There's a difference between being serious about writing poetry and writing serious poetry. It's always struck me as being somewhat of a paradox that the most obscure musicians, even with severely limited talent, have massive and encompassing music collections. Yet, there are people who write poetry on forums all over the web who have yet to climb out of the Plath jar so to speak.

I commented recently in a discussion thread started by Pris Campbell titled "Poets, who are our readers" and addressed this subject. One idiot, who actually edits an online journal, took me to task for opining that it is damned near impossible to write good poetry if you don't really know what it is. He postured that "some" reading was necessary, but in the scheme of things paled in comparison to life experiences. Well, everything is a life experience. There's no way to halt experience. Reading is an experience.

I guess the difference between the art of music and that of writing lies in a kind of technical definition. You can hate a song, but know that the guitarist is an excellent musician. Such a recognition is not always the case when being introduced to a new poet or a new style of poetry and the reason is likely due to the fact that whatever rules abound in terms of free verse can be viewed as being almost as subjective as the personal taste of the reader.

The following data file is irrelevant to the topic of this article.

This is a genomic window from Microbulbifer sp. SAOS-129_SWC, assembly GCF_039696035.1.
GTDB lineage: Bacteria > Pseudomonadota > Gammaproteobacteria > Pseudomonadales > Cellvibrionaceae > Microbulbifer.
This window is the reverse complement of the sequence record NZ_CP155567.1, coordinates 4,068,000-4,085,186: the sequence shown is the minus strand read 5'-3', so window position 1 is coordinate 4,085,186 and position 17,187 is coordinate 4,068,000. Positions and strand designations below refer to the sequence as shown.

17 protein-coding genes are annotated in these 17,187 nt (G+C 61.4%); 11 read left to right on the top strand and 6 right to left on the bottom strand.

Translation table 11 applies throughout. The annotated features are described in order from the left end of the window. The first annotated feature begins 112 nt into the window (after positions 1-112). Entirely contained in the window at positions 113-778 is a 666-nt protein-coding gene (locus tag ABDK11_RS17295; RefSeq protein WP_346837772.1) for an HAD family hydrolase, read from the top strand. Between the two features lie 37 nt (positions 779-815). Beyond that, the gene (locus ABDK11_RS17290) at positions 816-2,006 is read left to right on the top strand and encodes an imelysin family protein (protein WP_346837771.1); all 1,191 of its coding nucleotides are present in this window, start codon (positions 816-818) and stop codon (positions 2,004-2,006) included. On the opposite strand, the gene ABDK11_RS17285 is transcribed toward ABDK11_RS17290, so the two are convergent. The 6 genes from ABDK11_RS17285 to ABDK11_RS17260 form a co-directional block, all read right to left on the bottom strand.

Ultimately, I don't see how anyone can grow as a writer without at least trying to grow as a reader. This exemmplifies the double-edge sword of the web in that too often we simply wind up reading each other too much and ignore everything else.

5:44 AM, May 27, 2006  
Blogger Pris said...

An interesting discussion. I find reading essential, too, and try to balance my time. I also find the novels of Alice Hoffman a huge inspiration in my own style of writing, since most of her prose sections read like poetry. I just read the Pulitzer Prizewinning book of poems by Claudia Emerson, too, and she sings!

5:58 PM, May 27, 2006  
Blogger J.B. Rowell said...

Thanks all,